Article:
crumbled walls. We felt the zone was a little unpopulated with the player facing little challenge in progressing the main story quest, so we've brought a couple of dwarves out of retirement from a previous project to feature as ghosts, the idea being that the golem went crazy and killed them all. Being of similar proportion to the goblins, Tom skinned them onto our existing goblin rig and migrated the human blacksmithing animations across. The original texture map style didn't fit Folk Tale, but the recolouring and ghost shader mean that's not an issue.
Now we're getting close to the completing the originally planned content, we've got more time to focus on expanding gameplay. Work on our Trap Manager is finished, with spike and poison cloud traps added. Currently the wizard can sense something is not right and cast the Detect Traps spell ( seen casting above ), and time permitting we'd like to add a rogue hero hanging out in the Tavern.
As a precursor to more aggressive enemy AI, we've added faction ownership to resources. Before being able to extract resources including wood, stone and iron ore, the player must first send units to capture the faction flag. The design plan is to have each resource flag defended to present more of a challenge.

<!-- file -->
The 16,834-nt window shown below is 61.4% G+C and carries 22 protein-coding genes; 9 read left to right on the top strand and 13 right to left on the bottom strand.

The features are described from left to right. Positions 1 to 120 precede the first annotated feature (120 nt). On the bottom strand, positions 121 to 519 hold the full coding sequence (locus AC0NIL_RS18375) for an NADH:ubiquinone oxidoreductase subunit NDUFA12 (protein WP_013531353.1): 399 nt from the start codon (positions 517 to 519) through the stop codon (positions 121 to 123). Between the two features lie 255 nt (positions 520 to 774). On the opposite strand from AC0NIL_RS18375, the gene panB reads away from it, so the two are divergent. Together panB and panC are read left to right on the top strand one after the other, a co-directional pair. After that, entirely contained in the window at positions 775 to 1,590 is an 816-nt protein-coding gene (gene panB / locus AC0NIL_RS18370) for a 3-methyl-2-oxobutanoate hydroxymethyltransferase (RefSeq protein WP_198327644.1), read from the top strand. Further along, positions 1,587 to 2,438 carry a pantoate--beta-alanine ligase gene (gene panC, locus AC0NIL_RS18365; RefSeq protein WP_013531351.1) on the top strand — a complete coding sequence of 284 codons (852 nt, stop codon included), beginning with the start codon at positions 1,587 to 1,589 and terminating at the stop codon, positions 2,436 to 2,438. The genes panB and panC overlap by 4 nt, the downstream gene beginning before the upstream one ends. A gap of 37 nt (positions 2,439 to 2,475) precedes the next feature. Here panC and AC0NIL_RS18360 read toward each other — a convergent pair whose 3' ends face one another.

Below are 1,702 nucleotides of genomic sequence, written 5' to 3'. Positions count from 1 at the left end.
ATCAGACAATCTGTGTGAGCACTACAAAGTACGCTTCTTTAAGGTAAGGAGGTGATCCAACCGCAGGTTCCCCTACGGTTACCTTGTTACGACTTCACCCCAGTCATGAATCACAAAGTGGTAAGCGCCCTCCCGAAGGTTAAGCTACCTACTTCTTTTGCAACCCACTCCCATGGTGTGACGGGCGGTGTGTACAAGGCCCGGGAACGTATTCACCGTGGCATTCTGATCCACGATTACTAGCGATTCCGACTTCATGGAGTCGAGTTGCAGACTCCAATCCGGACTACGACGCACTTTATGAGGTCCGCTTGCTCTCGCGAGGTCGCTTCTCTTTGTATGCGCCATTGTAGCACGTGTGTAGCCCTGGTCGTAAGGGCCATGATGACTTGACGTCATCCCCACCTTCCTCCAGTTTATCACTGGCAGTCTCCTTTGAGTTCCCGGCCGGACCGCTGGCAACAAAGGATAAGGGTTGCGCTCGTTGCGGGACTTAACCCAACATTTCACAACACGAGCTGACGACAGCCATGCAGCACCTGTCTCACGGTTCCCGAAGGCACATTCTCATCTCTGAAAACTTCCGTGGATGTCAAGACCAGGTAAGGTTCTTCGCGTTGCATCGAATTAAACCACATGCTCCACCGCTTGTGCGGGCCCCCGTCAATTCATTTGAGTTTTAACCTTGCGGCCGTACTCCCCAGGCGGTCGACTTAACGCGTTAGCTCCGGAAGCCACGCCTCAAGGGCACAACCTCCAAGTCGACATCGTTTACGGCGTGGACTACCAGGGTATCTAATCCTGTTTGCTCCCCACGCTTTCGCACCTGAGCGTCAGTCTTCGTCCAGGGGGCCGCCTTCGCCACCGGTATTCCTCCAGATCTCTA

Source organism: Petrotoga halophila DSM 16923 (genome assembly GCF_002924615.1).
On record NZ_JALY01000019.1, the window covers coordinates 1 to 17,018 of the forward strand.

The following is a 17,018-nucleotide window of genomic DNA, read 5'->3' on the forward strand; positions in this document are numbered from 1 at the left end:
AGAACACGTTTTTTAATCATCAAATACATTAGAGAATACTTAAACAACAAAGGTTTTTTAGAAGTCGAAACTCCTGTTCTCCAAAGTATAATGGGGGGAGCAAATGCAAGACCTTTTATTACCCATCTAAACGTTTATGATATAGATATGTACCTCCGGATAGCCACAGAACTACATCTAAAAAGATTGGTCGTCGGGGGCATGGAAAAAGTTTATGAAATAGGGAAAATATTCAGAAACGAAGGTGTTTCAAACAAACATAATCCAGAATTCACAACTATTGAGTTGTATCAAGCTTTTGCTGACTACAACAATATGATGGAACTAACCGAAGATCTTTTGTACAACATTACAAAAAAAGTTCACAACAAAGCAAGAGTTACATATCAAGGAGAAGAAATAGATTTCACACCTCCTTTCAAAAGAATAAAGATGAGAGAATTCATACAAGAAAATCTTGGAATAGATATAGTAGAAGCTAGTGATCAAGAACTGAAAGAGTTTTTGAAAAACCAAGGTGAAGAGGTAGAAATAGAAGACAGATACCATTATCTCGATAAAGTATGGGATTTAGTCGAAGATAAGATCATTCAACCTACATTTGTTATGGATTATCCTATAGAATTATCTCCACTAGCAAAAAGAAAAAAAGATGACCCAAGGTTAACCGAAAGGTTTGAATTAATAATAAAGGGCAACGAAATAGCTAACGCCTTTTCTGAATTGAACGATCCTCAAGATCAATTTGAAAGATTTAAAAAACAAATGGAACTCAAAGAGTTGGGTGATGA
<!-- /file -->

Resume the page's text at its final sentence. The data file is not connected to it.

This WIP provides a first glimpse at the new user interface, which is still very much work in progress
and being refined with each iteration. I'm personally bored of stereotypical fantasy UI, so we're drawing from application UI design and giving the UI a hint of business app feel. Through the UI players will be able to exert greater control over their villagers through class-specific action buttons for tasks such as spellcasting and taunts, locate and cycle through their entire population, and get detailed stats on each character. The next step is to extend the UI to include action targetting to unleash area spells such as Freeze.
Quite literally the day before WIP recording commenced, Aleksey Fedetov launched his hardware cursor plugin. We had been waiting for the HW cursor project from Unity's NinjaCamp VII but there was no telling when or indeed if that would ever happen. I can only say we are very happy with it.